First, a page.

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Scott Bonesteel

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Posts posted by Scott Bonesteel

  1. Hi, can anyone tell me how the '33 gas pedal is attached. Mine says 'made in taiwan', so I guess its not original but have seen a couple of originals on a well known auction site. I think I have most of the original linkage and it looks like there was a ball fixture on the floor which might have fitted to a socket on the bottom of the pedal?
    Think it is the same as the 34, there are two steel ball studs attached to the metal toe board (not the wood floor board) which basically pop into the back of the pedal at the bottom. Throttle linkage rod then comes up through the toe boar at about a 90 degree angle to the floor and inserts into the top, back side of the pedal. Weird setup but it works pretty well since it is a beefy linkage that can handle a lot of pressure. I will see if I can pull up a picture and send it your way. The pedals are fairly easy to find here in the states on ebay.
  2. Thanks Scott also ordered the owners hand book, still looking for side mount covers for the PD if you should come across a pair.


    I still have that one I sent you a picture of. Spoke one time to your 'shipper' in, I think, Tennessee, but never were able to hook up. Let me know if you still are interested. Sorry, only have the one. SMB
  3. There is supposed to be a very small rubber 'flap' attached to the outside of the window frame that serves to seal that gap. I will shoot you a photo of it when I get a chance. On the window roller guide, it really is nothing more than a rubber tube over a steel shaft. I drove the shaft out and replaced the rubber roller (which was all cracked and hard) with a short piece of rubber vacuum tubing--exactly the same size, looks exactly the same, and mine has worked like a champ on my PE 4-door for 20+ years.

  4. Mike,

    Those inside door panels and the outside door handle escutcheon indicate Dodge or Desoto. 1933 PD Plymouth has oval outside door handle escutcheon.


    That is a GREAT photo! Car is a 34 PE Plymouth. You can see the cutout in the window sill garnish for the lever that throws the 'double acting' front window mechanism, which was unique to the 34--the 33 has a single window, without a breaker window. In addition, those teardrop shaped escutcheons on the outside door handles are 34, and the late 34 models had them like that with the hidden screws. If you look closely you can also see that the handles have the 'winged' and pointed shape of the Plymouth handles instead of the curved inward handles found on the 33-34 Dodge. Chris is right that the 33 Plymouth had oval escutcheons with the screw heads showing. Final tip off is that you can just see the Plymouth PE hood door in the open position--unique to the 34 PE. Now all I need is to find one of those scarf heaters...SMB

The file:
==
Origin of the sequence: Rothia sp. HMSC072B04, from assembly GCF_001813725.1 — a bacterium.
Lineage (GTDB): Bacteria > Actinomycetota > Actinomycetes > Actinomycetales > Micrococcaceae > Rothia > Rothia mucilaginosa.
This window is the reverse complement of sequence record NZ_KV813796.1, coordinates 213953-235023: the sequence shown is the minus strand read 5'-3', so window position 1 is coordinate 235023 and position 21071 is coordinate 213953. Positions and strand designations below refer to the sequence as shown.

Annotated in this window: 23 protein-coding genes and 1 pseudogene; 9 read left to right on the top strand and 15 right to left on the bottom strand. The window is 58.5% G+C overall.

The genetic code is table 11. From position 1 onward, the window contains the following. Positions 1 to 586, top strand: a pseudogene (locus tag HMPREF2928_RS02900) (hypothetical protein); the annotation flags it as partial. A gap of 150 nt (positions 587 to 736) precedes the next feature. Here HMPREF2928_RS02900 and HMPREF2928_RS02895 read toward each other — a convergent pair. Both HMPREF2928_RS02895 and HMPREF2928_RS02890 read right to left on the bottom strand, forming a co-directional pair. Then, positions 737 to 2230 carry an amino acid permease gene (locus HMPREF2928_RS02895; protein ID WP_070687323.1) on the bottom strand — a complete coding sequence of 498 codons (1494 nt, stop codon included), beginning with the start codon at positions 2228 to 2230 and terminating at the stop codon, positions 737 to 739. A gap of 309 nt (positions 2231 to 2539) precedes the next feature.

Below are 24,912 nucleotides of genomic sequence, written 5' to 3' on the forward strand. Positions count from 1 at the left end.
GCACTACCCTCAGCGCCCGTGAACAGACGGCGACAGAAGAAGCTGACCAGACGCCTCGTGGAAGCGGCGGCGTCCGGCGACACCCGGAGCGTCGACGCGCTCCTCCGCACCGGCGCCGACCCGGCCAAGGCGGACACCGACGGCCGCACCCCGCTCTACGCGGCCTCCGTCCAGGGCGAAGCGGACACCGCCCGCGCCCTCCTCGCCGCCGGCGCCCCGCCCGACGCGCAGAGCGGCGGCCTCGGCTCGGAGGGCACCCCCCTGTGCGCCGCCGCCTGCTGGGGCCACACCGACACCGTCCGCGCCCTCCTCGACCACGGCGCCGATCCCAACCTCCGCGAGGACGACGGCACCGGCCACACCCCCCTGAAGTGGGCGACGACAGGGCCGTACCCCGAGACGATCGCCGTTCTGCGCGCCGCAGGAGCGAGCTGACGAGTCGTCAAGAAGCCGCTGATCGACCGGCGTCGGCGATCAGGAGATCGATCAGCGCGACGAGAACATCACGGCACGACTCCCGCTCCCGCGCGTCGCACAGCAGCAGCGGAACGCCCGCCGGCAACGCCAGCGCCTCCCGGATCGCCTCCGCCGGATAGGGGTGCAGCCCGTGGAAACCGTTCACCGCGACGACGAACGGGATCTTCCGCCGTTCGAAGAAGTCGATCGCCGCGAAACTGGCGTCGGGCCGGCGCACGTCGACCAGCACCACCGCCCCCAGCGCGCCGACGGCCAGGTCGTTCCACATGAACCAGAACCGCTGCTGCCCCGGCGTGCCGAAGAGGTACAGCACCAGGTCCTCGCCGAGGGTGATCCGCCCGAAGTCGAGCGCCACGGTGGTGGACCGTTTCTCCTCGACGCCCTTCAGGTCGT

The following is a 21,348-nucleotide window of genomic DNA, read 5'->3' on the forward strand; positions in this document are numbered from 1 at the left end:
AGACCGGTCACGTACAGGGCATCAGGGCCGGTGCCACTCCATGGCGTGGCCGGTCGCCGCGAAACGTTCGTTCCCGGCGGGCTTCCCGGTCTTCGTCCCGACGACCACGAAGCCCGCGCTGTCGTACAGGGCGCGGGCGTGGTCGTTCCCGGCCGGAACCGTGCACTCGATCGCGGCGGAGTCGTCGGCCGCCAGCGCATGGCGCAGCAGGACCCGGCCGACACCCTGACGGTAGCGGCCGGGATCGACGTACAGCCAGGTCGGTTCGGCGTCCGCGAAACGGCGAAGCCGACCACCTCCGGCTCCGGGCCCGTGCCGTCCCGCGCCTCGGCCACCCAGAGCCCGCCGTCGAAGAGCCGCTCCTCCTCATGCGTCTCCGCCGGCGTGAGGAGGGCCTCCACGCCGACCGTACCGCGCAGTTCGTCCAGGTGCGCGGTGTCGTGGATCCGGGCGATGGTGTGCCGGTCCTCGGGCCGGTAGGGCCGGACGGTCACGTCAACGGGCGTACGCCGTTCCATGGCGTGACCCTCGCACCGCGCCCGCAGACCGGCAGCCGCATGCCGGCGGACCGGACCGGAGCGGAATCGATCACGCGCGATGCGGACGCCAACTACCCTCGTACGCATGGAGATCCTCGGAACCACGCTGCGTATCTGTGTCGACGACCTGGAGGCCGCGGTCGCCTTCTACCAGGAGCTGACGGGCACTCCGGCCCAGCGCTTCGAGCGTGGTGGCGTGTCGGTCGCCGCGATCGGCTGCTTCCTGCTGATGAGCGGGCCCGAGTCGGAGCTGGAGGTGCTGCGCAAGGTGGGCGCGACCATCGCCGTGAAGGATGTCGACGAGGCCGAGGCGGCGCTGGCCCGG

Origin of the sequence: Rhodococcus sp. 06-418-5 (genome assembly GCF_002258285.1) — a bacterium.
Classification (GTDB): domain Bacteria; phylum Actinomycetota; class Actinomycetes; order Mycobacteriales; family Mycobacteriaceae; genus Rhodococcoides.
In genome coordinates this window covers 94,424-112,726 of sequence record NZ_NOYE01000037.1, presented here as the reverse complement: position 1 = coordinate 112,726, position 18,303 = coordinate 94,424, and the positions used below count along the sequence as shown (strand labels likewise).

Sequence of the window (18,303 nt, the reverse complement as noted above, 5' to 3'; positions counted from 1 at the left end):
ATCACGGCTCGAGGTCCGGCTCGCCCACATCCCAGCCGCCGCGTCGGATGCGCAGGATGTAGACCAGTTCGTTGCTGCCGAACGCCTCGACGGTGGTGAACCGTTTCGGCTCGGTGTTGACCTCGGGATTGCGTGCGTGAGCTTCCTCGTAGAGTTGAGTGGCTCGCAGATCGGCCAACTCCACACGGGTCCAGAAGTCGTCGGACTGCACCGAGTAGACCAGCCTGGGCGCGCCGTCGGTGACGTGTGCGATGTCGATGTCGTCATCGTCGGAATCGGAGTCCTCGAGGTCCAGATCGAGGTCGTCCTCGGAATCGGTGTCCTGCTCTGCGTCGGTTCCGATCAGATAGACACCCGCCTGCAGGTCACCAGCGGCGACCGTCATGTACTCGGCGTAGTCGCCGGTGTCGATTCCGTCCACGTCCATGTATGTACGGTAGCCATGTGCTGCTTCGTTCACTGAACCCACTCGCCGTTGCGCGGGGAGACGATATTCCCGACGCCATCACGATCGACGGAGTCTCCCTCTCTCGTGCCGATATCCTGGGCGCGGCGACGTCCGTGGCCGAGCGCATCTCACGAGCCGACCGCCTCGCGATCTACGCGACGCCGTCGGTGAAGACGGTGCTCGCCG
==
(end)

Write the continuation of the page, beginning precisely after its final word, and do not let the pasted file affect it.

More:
5. My understanding is that the DRXX was an economy model with the 4 louvre hood. I am going to look at what I believe is a DRXX business coupe next week that I am hoping to pick up for a full restoration. I know it has a 4 louvre hood and does NOT have vent windows, so I assume it is a DRXX. I will report back with photos of the car and a confirmation from the serial number and data plates. Car still in the family of the original owner and does not look like from the photos I have seen to have been messed with at all. Thanks to Stephen48 above for the information on the DT.

  6. If the serial number is correct, you have a 34 PE Deluxe 4-Door Sedan, built in Detroit. If the serial number started with a 3, it would be Los Angeles manufacture. Other ways to confirm the model are if there is a glove box (if not, car is a PG), has the wind wing thumbscrew at the upper corner of the front doors and has windwings (could still be a PF or PFXX). The serial number does confirm it as a PE. Wheelbase should be 114" and the hood should have louvres and dual doors. If wheelbase is 108" with just louvres on the hood, car is a PF or PG. Both the PE and PF had independent, coil spring front suspensions, the PG had a tube axle and parallel leaf springs. Don't be confused by the one wiper, many of the 34s, including the Deluxe PE, only had one wiper, one tail light and one interior visor--the passenger side ones were options. Attached is a factory photo of a 34 PE Deluxe 4-door sedan. Welcome to the group!post-89602-143142615628_thumb.jpg

  7. Keep in mind that towards the end of 34, there was a transition from the old, HC and early KC unitized instrument cluster (as in Dave's picture above of the HC) to the three round gauges that were seen in what are typically known as 35 'first series' trucks. What makes it confusing is that the trucks seemed to have basically flowed from one year to the next without the clear breaking points. If you look at the parts books closely you will see that even late 34s underwent a dash change, changing over to the 3-gauge type (which really still is a cluster, but it is mounted behind the dash, with just the gauge faces and the knobs sticking through). These 'late 34-first series 35s' also came both with and without a glovebox. See the attached photo of a KCL with a 3-gauge, glove box equipped dash. My 34 KCL panel has round gauges and no glovebox, so they came both ways. post-89602-143142615625_thumb.jpg

  8. I stand corrected, ply33 is right and the 34 is the same way. See the Maintenance Manual, Group 11 (Steering), page 3:

    "Before installing the pitman arm, the steering gear should be set in its mid-position which can be determined by turning the steering wheel from one extreme position to the other, counting the number of turns required, and then turning the wheel back half the number of turns required for the full swing. In this position, the spoke of the steering wheel which has the trademark on its under side should be pointing directly up in a vertical position from the steering wheel hub.